with IMRT was 10% lower than the open field treatment.
Gray et al. [12] reported in their investigation of PDD
measurements that as the air gap increases from 1 to 15
cm, the dose reduces at the surface. In order to increase
DSurf in conventional total body irradiation (TBI) an
acrylic sheet of 1cm thickness is placed in front of the
*Corresponding author.
Copyright © 2013 SciRes. JCT
Clinical and Dosimetric Implications of Air Gaps between Bolus and Skin Surface during Radiation Therapy
patient at 15 to 20 cm from the skin surface.
In photon beam radiation therapy such as breast and
chest wall it is desirable to predict the dose delivered to
skin, superficial nodes and/or any remnant in the surgical
scar of the patient for better treatment outcome. It is also
important to know any injury caused by radiation to the
skin. Many biological effects such as skin reactions are
correlated with basal cell layer damage. The basal cell
layer is located at about 0.07 mm depth and it is very
Main objective of this study was to evaluate DSurf us-
ing a 1.0 cm Superflab bolus while introducing various
air gaps (0 cm - 5.0 cm). The following scenarios were
1) Is zero-air gap absolutely necessary between skin
and bolus during real treatment delivery?
2) How depth of maximum dose (dmax) is affected by
the distance between bolus and skin surface.
As discussed earlier the DSurf also depends on the de-
livery technique in addition to bolus-surface distance
(BSD). Therefore doses were also measured and com-
pared for 3D-CRT and IMRT techniques. The goal of
these measurements was to demonstrate the impact of the
delivery technique on the DSurf in the presence of air gaps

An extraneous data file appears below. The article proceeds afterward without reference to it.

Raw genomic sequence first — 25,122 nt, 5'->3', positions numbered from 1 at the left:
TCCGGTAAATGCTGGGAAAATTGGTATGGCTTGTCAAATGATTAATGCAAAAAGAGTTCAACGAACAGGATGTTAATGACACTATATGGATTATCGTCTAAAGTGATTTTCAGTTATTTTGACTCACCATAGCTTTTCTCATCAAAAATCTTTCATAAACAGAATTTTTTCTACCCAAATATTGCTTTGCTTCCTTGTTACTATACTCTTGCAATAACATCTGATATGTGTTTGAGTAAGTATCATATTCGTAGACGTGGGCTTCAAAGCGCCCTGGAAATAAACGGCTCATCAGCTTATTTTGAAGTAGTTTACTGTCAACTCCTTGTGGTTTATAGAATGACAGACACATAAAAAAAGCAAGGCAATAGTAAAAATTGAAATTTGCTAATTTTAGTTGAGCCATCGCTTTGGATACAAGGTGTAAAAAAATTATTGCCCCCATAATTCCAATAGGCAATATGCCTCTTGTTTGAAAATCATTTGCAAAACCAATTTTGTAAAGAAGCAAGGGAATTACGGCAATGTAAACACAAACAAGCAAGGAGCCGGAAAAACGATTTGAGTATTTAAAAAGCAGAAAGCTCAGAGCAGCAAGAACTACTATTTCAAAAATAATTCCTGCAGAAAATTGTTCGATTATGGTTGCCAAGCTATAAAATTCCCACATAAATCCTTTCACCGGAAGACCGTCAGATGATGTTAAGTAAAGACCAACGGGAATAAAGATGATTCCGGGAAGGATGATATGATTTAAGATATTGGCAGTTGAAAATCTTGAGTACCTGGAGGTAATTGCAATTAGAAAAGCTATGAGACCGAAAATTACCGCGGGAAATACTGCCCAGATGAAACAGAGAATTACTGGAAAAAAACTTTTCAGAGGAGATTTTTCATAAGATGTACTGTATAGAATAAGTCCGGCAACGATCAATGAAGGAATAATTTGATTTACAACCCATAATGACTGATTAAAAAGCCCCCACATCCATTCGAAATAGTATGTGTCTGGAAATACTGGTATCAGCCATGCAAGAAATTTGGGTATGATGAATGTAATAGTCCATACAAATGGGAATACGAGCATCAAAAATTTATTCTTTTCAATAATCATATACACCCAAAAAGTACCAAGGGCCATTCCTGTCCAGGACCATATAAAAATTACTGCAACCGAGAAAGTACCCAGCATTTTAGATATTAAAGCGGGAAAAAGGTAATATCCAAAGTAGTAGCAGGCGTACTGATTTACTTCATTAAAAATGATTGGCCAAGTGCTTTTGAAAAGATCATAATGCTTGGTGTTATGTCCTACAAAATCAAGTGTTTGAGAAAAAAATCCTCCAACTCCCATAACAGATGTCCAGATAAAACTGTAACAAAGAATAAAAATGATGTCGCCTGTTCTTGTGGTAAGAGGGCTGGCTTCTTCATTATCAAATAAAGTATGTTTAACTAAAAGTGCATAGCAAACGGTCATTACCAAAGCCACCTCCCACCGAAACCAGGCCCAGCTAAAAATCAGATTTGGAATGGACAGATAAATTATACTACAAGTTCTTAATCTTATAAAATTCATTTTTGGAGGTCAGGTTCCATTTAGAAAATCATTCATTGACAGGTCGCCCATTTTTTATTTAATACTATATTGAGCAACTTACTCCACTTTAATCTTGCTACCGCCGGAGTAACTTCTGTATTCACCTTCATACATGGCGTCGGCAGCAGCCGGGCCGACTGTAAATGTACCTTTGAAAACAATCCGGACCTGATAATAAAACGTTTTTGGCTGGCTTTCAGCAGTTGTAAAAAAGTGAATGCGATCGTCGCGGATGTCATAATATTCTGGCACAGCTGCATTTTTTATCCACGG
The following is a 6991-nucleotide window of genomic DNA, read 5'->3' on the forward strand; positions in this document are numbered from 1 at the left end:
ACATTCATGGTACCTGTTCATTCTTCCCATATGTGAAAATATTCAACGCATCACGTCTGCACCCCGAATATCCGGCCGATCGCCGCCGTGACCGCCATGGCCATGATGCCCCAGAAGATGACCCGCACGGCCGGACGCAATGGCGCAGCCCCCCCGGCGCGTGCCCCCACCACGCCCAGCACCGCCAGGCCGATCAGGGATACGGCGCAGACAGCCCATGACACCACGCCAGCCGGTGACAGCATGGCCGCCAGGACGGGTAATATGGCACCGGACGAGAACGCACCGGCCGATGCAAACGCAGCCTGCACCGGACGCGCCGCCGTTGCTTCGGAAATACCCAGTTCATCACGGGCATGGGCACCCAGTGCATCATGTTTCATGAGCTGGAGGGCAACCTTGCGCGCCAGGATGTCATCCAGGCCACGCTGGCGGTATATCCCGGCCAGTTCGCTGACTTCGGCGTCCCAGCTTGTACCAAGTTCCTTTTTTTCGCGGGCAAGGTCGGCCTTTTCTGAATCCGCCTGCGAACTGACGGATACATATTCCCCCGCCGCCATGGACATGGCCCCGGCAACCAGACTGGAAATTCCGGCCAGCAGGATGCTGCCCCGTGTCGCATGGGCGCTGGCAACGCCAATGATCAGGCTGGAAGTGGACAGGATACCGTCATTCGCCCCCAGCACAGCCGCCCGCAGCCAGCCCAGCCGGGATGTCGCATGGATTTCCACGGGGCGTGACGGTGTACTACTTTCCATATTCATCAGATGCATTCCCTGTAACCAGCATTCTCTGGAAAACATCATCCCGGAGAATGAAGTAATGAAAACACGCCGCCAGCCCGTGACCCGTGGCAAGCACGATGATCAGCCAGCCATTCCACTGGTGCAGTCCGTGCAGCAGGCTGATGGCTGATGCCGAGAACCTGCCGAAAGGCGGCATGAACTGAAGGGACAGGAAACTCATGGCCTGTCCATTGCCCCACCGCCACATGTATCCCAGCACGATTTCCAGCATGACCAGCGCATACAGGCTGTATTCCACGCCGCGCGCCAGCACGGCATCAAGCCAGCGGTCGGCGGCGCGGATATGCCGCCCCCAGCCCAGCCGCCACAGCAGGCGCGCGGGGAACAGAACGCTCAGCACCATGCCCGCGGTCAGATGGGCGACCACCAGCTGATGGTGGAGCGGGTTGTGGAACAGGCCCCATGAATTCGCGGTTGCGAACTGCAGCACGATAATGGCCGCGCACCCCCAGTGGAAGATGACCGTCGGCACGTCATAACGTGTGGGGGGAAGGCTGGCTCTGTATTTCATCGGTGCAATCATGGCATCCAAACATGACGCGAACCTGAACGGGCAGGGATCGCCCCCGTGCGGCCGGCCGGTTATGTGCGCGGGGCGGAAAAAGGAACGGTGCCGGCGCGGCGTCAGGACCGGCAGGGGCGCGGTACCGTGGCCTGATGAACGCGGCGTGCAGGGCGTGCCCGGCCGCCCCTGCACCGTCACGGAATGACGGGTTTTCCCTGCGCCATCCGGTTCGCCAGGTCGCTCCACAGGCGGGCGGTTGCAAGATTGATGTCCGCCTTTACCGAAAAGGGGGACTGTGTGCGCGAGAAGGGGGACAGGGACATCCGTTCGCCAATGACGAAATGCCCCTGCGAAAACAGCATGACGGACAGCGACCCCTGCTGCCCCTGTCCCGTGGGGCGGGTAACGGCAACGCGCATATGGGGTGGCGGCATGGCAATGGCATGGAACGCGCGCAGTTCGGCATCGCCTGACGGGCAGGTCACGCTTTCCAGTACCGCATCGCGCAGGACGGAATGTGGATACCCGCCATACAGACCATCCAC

in real clinical situations.
2. Materials and Methods
The effects of Superflab (Med-Tec, Orange, IA) bolus to
surface distance on the DSurf and variation in the dmax
were analyzed in a solid water phantom (Gammex RMI
Model 457, Middleton, WI) and in an anthropomorphic
Rando® phantom (The Phantom Laboratory, Salem, NY).
Rando® phantom was used to simulate head and neck
Intensity Modulated Radiotherapy (IMRT) and rectum
3D-CRT treatment techniques. All measurements were
performed on a 2100C (Varian, Palo Alto, CA) linear
accelerator (6 and 10 MV), equipped with 120-leaf Mil-
lennium MLC.
An exradin ionization chamber (Model A12) was used
for dose measurement in solid water phantom and to pro-
vide reference measurements for Gafchromic® EBT (In-
ternational Specialty Products, NJ, USA) film measure-
ments. Calibration of the Gafchromic® EBT film was per-
formed for a range of doses (5 to 300 cGy). Dose meas-
urement accuracy of the Gafchromic® EBT film was bet-
ter than ±2% with ±1.7 standard deviation. Each batch of
the Gafchromic® EBT films was calibrated separately.
2.1. Dose Measurements in Solid Water Phantom
Gafchromic® EBT film can potentially be used for DSurf
measurement. It is also considered a useful tool for ac-
curate dose measurement near the surface (i.e., within a
depth of a few mm), and for CNS junctions. Radiochro-
mic films were cut in two different shapes for surface (3
× 3 cm2) and depth (11 × 2 cm2) dose measurements.
Depth dose profiles were obtained with films sandwiched
vertically in slabs of solid water. For DSurf measurements
the square films were placed on top of the solid water
phantom at beam central axis. The separation between
the phantom surface and the bolus was adjusted with Sty-
rofoam sheets of 0.5, 1.0, 2.0, 3.0, 4.0 and 5.0 cm as
shown in Figure 1. Measurements with bolus placed
right on top of the water phantom (0 cm distance) and
without bolus were also performed. The source to phan-
tom surface distance was kept constant at 100 cm.
Doses (PDDs and DSurf) at the central axis with and
without bolus material were measured for 5 × 5 cm2, 10
× 10 cm2, 15 × 15 cm2 and 20 × 20 cm2 fields. All the
films were exposed to 100 cGy. The Gafchromic® EBT
film readings (optical densities) were converted to doses